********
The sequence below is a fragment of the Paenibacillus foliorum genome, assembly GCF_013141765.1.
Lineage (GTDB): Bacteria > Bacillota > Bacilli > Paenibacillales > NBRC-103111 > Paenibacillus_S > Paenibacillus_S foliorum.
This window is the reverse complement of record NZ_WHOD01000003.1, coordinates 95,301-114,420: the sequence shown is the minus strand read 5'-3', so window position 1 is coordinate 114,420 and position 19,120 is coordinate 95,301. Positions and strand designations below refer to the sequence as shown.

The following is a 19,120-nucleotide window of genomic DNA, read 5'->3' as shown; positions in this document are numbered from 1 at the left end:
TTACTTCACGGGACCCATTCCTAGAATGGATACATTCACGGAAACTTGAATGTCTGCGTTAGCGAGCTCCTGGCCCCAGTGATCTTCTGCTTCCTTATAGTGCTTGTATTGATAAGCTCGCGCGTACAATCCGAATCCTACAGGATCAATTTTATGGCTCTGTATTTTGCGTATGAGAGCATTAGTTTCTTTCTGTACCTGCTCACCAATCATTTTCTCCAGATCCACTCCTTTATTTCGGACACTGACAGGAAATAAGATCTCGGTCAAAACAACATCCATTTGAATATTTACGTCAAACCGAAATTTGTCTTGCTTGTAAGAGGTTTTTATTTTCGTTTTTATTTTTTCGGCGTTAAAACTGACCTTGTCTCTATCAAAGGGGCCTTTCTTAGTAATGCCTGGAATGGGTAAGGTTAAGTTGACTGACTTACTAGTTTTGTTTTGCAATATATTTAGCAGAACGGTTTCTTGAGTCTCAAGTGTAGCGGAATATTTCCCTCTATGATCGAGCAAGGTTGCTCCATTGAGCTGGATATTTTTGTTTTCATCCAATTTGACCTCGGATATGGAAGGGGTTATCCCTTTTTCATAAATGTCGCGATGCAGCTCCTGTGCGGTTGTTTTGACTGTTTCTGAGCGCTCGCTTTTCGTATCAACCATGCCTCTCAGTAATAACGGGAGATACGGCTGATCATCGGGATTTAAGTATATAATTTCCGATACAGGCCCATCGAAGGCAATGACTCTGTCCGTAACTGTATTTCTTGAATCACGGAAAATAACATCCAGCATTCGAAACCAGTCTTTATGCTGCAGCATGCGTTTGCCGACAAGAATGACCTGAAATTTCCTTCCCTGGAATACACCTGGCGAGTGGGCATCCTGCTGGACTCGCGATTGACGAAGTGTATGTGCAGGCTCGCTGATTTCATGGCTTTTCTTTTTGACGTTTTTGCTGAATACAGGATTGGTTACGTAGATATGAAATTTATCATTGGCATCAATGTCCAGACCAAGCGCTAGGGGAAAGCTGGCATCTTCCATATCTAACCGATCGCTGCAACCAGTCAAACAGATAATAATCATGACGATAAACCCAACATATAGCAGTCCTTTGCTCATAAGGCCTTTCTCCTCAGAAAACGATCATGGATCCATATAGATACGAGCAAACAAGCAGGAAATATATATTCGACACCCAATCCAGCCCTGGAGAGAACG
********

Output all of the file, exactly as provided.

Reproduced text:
The sequence below is a fragment of the Paenibacillus foliorum genome, assembly GCF_013141765.1.
Lineage (GTDB): Bacteria > Bacillota > Bacilli > Paenibacillales > NBRC-103111 > Paenibacillus_S > Paenibacillus_S foliorum.
This window is the reverse complement of record NZ_WHOD01000003.1, coordinates 95,301-114,420: the sequence shown is the minus strand read 5'-3', so window position 1 is coordinate 114,420 and position 19,120 is coordinate 95,301. Positions and strand designations below refer to the sequence as shown.

The following is a 19,120-nucleotide window of genomic DNA, read 5'->3' as shown; positions in this document are numbered from 1 at the left end:
TTACTTCACGGGACCCATTCCTAGAATGGATACATTCACGGAAACTTGAATGTCTGCGTTAGCGAGCTCCTGGCCCCAGTGATCTTCTGCTTCCTTATAGTGCTTGTATTGATAAGCTCGCGCGTACAATCCGAATCCTACAGGATCAATTTTATGGCTCTGTATTTTGCGTATGAGAGCATTAGTTTCTTTCTGTACCTGCTCACCAATCATTTTCTCCAGATCCACTCCTTTATTTCGGACACTGACAGGAAATAAGATCTCGGTCAAAACAACATCCATTTGAATATTTACGTCAAACCGAAATTTGTCTTGCTTGTAAGAGGTTTTTATTTTCGTTTTTATTTTTTCGGCGTTAAAACTGACCTTGTCTCTATCAAAGGGGCCTTTCTTAGTAATGCCTGGAATGGGTAAGGTTAAGTTGACTGACTTACTAGTTTTGTTTTGCAATATATTTAGCAGAACGGTTTCTTGAGTCTCAAGTGTAGCGGAATATTTCCCTCTATGATCGAGCAAGGTTGCTCCATTGAGCTGGATATTTTTGTTTTCATCCAATTTGACCTCGGATATGGAAGGGGTTATCCCTTTTTCATAAATGTCGCGATGCAGCTCCTGTGCGGTTGTTTTGACTGTTTCTGAGCGCTCGCTTTTCGTATCAACCATGCCTCTCAGTAATAACGGGAGATACGGCTGATCATCGGGATTTAAGTATATAATTTCCGATACAGGCCCATCGAAGGCAATGACTCTGTCCGTAACTGTATTTCTTGAATCACGGAAAATAACATCCAGCATTCGAAACCAGTCTTTATGCTGCAGCATGCGTTTGCCGACAAGAATGACCTGAAATTTCCTTCCCTGGAATACACCTGGCGAGTGGGCATCCTGCTGGACTCGCGATTGACGAAGTGTATGTGCAGGCTCGCTGATTTCATGGCTTTTCTTTTTGACGTTTTTGCTGAATACAGGATTGGTTACGTAGATATGAAATTTATCATTGGCATCAATGTCCAGACCAAGCGCTAGGGGAAAGCTGGCATCTTCCATATCTAACCGATCGCTGCAACCAGTCAAACAGATAATAATCATGACGATAAACCCAACATATAGCAGTCCTTTGCTCATAAGGCCTTTCTCCTCAGAAAACGATCATGGATCCATATAGATACGAGCAAACAAGCAGGAAATATATATTCGACACCCAATCCAGCCCTGGAGAGAACG